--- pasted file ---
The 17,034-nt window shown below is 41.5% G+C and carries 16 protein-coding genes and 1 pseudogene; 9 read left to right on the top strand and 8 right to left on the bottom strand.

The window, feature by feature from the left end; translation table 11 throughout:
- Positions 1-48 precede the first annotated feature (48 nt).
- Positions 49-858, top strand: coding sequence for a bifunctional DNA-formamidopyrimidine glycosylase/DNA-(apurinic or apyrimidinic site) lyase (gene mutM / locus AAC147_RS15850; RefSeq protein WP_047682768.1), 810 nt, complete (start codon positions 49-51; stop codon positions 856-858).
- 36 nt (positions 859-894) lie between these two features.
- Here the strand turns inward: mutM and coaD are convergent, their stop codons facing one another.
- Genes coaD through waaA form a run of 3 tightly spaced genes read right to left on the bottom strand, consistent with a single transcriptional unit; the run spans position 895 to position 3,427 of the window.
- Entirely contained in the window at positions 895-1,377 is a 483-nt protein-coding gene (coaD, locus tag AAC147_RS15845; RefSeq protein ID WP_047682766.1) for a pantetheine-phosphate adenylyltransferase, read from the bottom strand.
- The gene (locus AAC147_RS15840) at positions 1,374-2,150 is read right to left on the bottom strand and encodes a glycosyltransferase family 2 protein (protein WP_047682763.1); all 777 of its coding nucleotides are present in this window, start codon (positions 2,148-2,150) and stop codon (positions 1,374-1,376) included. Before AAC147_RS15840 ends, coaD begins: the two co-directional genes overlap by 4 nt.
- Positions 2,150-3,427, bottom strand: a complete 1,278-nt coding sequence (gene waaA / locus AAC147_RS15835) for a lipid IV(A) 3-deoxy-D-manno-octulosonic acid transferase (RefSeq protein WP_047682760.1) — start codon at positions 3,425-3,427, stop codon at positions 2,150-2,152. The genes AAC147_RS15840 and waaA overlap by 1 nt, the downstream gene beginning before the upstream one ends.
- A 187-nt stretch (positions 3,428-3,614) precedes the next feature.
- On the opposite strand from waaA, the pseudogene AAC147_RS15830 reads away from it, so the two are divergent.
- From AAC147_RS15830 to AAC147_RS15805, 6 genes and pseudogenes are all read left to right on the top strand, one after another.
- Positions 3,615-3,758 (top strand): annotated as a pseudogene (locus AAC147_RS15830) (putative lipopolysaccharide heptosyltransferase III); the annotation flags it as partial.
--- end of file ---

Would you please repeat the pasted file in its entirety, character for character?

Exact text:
The 17,034-nt window shown below is 41.5% G+C and carries 16 protein-coding genes and 1 pseudogene; 9 read left to right on the top strand and 8 right to left on the bottom strand.

The window, feature by feature from the left end; translation table 11 throughout:
- Positions 1-48 precede the first annotated feature (48 nt).
- Positions 49-858, top strand: coding sequence for a bifunctional DNA-formamidopyrimidine glycosylase/DNA-(apurinic or apyrimidinic site) lyase (gene mutM / locus AAC147_RS15850; RefSeq protein WP_047682768.1), 810 nt, complete (start codon positions 49-51; stop codon positions 856-858).
- 36 nt (positions 859-894) lie between these two features.
- Here the strand turns inward: mutM and coaD are convergent, their stop codons facing one another.
- Genes coaD through waaA form a run of 3 tightly spaced genes read right to left on the bottom strand, consistent with a single transcriptional unit; the run spans position 895 to position 3,427 of the window.
- Entirely contained in the window at positions 895-1,377 is a 483-nt protein-coding gene (coaD, locus tag AAC147_RS15845; RefSeq protein ID WP_047682766.1) for a pantetheine-phosphate adenylyltransferase, read from the bottom strand.
- The gene (locus AAC147_RS15840) at positions 1,374-2,150 is read right to left on the bottom strand and encodes a glycosyltransferase family 2 protein (protein WP_047682763.1); all 777 of its coding nucleotides are present in this window, start codon (positions 2,148-2,150) and stop codon (positions 1,374-1,376) included. Before AAC147_RS15840 ends, coaD begins: the two co-directional genes overlap by 4 nt.
- Positions 2,150-3,427, bottom strand: a complete 1,278-nt coding sequence (gene waaA / locus AAC147_RS15835) for a lipid IV(A) 3-deoxy-D-manno-octulosonic acid transferase (RefSeq protein WP_047682760.1) — start codon at positions 3,425-3,427, stop codon at positions 2,150-2,152. The genes AAC147_RS15840 and waaA overlap by 1 nt, the downstream gene beginning before the upstream one ends.
- A 187-nt stretch (positions 3,428-3,614) precedes the next feature.
- On the opposite strand from waaA, the pseudogene AAC147_RS15830 reads away from it, so the two are divergent.
- From AAC147_RS15830 to AAC147_RS15805, 6 genes and pseudogenes are all read left to right on the top strand, one after another.
- Positions 3,615-3,758 (top strand): annotated as a pseudogene (locus AAC147_RS15830) (putative lipopolysaccharide heptosyltransferase III); the annotation flags it as partial.